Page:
The Health Risks of Varicose Veins

Varicose veins are very common, particularly among older people, pregnant women, and those who live sedentary or particularly active lifestyles. While these may appear to be merely a cosmetic issue, they can develop into something dangerous if left unchecked. There are a number of signs that can indicate that they are becoming a health risk, however, and a number of treatments that can be undertaken in the event of a dangerous vein developing.

What Are Varicose Veins?

Varicose veins occur when the valves inside the vein slowly weaken, and the blood begins to escape from the vein into the surrounding tissue. This can appear as discolouration or bruising in the leg, and typically blue or greenish-looking, bulging veins. The varicose vein may also be slightly itchy. These varicose veins happen because the small valves in the vein are working to help blood pump back towards the heart, and the valves in the legs are working against gravity. This makes their work harder and when they are overused or struggling to work, they are more likely to fail.

These types of veins typically appear in certain stages of life, such as during pregnancy, or as a result of aging. They are also more common in overweight people. During pregnancy, the valves in the leg are under extra pressure, because a pregnant woman’s blood volume increases by a double while she is pregnant. The weight of the baby also adds extra pressure down into the pelvis and legs, which can also cause the venous valves to work overtime.

Aging also causes varicose veins, simply because the veins begin to fail as they get older. This is a very common issue, and “as many as one out of every two people over the age of 50 are affected by varicose veins”. Overweight people may have valves that need to work harder to push blood through a larger body, or issues such as high blood pressure may also contribute to the failure of the valve.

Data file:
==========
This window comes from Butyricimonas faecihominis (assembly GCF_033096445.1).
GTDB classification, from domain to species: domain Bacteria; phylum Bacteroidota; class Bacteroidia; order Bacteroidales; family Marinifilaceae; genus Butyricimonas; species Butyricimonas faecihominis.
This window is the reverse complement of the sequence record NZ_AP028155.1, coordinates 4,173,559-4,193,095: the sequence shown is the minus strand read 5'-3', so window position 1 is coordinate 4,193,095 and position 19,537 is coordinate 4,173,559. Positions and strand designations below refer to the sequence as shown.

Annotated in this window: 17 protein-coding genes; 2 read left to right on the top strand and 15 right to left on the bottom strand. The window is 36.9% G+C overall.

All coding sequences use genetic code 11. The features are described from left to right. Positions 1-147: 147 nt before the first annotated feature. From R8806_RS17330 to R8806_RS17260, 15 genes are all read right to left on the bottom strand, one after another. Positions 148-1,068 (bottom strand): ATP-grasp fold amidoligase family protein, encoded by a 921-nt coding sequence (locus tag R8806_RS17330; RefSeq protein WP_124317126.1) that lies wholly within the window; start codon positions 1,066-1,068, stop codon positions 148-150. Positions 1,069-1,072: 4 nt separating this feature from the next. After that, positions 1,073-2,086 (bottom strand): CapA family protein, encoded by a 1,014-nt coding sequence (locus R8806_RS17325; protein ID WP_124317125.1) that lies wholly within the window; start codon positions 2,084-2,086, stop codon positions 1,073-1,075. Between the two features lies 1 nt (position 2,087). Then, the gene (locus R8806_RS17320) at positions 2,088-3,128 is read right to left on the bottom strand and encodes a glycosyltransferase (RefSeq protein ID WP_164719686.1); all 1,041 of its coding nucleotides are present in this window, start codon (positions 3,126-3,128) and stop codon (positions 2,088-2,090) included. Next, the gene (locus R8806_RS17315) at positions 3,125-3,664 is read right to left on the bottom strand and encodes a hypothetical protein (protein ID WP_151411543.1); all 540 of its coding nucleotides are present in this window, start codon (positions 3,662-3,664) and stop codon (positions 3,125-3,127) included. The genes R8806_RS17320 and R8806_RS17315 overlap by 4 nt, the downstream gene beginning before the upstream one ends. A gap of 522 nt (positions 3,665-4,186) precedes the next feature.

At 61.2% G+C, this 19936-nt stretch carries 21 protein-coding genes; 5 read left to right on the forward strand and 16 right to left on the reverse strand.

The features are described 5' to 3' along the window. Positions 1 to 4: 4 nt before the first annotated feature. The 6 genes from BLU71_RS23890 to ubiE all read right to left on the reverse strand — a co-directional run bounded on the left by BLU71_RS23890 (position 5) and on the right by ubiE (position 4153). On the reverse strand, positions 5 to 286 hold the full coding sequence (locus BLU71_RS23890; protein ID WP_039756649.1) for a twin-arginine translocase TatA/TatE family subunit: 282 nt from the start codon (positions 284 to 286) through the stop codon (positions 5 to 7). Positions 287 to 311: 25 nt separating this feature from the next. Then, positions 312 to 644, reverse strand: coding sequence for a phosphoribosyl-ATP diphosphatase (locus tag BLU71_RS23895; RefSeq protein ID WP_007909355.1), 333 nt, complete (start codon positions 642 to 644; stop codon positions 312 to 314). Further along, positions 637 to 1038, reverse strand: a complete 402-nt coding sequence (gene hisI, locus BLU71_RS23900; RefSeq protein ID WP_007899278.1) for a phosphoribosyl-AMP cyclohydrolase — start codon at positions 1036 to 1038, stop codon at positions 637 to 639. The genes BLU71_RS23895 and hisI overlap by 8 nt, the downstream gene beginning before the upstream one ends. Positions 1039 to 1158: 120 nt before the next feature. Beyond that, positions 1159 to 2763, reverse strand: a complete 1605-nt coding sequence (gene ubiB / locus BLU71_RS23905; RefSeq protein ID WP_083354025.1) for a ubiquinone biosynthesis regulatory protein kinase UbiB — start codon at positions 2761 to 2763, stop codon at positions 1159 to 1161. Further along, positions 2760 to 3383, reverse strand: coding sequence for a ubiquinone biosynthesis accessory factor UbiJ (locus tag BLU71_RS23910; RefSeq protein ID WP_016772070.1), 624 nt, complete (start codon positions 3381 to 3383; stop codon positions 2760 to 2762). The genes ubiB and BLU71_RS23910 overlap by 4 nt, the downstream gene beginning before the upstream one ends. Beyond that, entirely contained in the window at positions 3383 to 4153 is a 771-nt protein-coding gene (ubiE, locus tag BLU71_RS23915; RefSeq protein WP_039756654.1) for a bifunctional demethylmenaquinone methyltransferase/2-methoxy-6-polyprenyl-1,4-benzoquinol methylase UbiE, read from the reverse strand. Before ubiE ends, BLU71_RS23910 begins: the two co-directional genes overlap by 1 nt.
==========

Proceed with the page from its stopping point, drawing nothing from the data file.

How Can They Become Dangerous?

Many people think of varicose veins as simply a cosmetic problem, but they can become dangerous if left untreated. A minor complication of varicose veins is that they can develop into bleeding if they are bumped or cut. This bleeding can be hard to stop.

Furthermore, varicose veins can contribute to chronic venous insufficiency, meaning that the veins are functioning so poorly that they are no longer delivering the appropriate oxygen and nutrients to the surrounding tissues. This can cause eczema, skin discolouration, or ulcers. Most importantly, they can develop into blood clots or a deep vein thrombosis, both of which can be life-threatening.

What Treatments Are Available?

A good preventative measure to take before you need treatment is to look into the use of compression stockings. Support stockings for varicose veins can be a good first step, as they are non-invasive, easy-to-obtain, and can be easily incorporated into your daily life. Many types of fashionable compression stockings are also now available. Support stockings are worn over the lower leg and are typically tighter at the bottom and looser towards the thigh. This helps to create an upward pressure, allowing the valves inside the vein to work more efficiently.

If you already have varicose veins, there are two main types of treatments available: heat-based treatments and chemical-based treatments. Heat treatments all use some kind of heat sources, such as electricity or laser, to heat up the affected vein and seal it off. This stops the blood pooling into the surrounding tissues. Chemical treatments use a foam which is injected into the vein, to seal it off.

Varicose veins are very common and are not usually something you need to worry about. However, they can become a health risk and can be dangerous, so monitor the development of your veins carefully, and do what you can to prevent varicose veins.